Introduction by George Saunders Commentary by Thomas Perry Sergeant, Bernard DeVoto, Clifton Fadiman, T. S. Eliot, and Leo Marx All modern American literature comes from one book by Mark Twain called "Huckleberry Finn," Ernest Hemingway wrote. It's the best book we ve had. A complex masterpiece that spawned controversy right from the start (it was banished from the Concord library shelves in 1885), it is at heart a compelling adventure story. Huck, in flight from his murderous father, and Jim, in flight from slavery, pilot their raft through treacherous waters, surviving a crash with a steamboat and betrayal by rogues. As Norman Mailer has said, The mark of how good "Huckleberry Finn" has to be is that one can compare it to a number of our best modern American novels and it stands up page for page.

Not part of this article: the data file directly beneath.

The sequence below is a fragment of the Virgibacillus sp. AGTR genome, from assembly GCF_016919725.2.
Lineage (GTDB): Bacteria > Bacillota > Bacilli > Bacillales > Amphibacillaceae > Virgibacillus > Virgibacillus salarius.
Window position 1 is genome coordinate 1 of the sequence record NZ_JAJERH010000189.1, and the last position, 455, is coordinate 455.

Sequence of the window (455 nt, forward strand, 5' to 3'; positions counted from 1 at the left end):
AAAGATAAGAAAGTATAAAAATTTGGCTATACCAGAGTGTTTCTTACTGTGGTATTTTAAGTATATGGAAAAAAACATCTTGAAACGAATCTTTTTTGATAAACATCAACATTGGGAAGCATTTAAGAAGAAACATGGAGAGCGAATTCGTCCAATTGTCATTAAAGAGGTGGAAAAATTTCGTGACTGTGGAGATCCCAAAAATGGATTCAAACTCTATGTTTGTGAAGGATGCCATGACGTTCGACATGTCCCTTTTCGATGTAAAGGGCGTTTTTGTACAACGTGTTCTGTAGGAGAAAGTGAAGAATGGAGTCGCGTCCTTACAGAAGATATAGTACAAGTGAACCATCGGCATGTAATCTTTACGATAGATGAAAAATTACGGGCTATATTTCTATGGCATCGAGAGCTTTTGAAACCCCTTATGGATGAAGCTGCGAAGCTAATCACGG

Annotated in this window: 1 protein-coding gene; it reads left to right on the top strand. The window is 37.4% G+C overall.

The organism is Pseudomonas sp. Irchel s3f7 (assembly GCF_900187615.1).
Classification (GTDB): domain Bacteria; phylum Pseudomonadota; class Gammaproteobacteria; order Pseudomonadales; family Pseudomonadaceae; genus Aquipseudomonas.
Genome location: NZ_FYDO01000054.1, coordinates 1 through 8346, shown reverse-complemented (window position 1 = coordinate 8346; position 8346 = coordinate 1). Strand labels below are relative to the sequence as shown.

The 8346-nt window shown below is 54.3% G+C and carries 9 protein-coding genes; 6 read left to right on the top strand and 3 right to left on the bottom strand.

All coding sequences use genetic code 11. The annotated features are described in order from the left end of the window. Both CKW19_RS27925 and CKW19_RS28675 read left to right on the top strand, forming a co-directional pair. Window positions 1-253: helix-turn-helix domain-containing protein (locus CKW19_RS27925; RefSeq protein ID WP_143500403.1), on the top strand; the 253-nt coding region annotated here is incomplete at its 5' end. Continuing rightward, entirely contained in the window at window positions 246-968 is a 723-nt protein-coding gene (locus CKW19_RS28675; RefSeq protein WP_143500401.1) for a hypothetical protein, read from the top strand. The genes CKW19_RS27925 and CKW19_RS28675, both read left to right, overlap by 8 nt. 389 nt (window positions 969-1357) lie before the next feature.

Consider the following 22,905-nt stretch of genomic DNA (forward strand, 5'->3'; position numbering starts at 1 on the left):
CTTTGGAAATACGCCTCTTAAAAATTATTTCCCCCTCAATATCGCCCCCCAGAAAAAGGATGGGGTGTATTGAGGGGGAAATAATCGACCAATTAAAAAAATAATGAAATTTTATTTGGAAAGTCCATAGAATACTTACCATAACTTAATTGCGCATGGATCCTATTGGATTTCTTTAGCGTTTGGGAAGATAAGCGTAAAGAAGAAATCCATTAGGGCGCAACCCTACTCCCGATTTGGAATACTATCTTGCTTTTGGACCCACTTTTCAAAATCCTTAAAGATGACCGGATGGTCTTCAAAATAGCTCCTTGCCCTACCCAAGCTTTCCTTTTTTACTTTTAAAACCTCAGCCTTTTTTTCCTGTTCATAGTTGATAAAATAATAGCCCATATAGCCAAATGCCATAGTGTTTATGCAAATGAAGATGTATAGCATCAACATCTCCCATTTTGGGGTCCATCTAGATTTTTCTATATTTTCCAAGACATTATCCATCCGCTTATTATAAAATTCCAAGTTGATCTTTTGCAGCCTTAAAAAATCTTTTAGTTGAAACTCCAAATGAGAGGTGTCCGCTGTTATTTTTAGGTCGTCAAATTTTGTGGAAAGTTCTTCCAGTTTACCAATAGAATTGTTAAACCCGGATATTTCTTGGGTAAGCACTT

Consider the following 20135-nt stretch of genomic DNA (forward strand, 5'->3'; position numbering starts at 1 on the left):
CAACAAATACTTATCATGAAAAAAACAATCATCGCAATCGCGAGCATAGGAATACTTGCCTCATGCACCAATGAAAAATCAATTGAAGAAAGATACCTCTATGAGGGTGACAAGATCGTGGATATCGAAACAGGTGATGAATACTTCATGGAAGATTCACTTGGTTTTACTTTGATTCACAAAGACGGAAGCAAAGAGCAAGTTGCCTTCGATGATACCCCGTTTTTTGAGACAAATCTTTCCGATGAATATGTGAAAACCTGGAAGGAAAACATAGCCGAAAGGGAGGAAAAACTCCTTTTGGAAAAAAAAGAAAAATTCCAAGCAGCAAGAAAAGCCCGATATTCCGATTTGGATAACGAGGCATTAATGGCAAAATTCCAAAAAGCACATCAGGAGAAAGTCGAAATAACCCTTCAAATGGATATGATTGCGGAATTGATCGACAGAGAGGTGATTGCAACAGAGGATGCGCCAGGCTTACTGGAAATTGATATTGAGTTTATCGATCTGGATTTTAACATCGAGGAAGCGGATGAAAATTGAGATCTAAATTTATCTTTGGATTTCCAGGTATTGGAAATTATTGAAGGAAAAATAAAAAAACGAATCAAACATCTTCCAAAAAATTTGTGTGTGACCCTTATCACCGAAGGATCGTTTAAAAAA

About the Author
Mark Twain was born in Hannibal, Missouri, in 1835. An adventurous young man, Twain traveled around the United States. He worked as a Mississippi riverboat pilot, a miner, and a reporter. When Twain wrote The Adventures of Tom Sawyer in 1872, most books presented boys as purely good or evil characters. Twain wanted his boy hero, Tom Sawyer, to be a real boy, so he based the book on his own boyhood adventures in Missouri.
George Saunders is the author of several books and writes regularly for "The New Yorker," "Harper's," and "GQ," He is the recipient of multiple National Magazine Awards. He teaches at Syracuse University. Author websites: inpersuasionnation.com, reignofphil.com, georgesaundersland.com.
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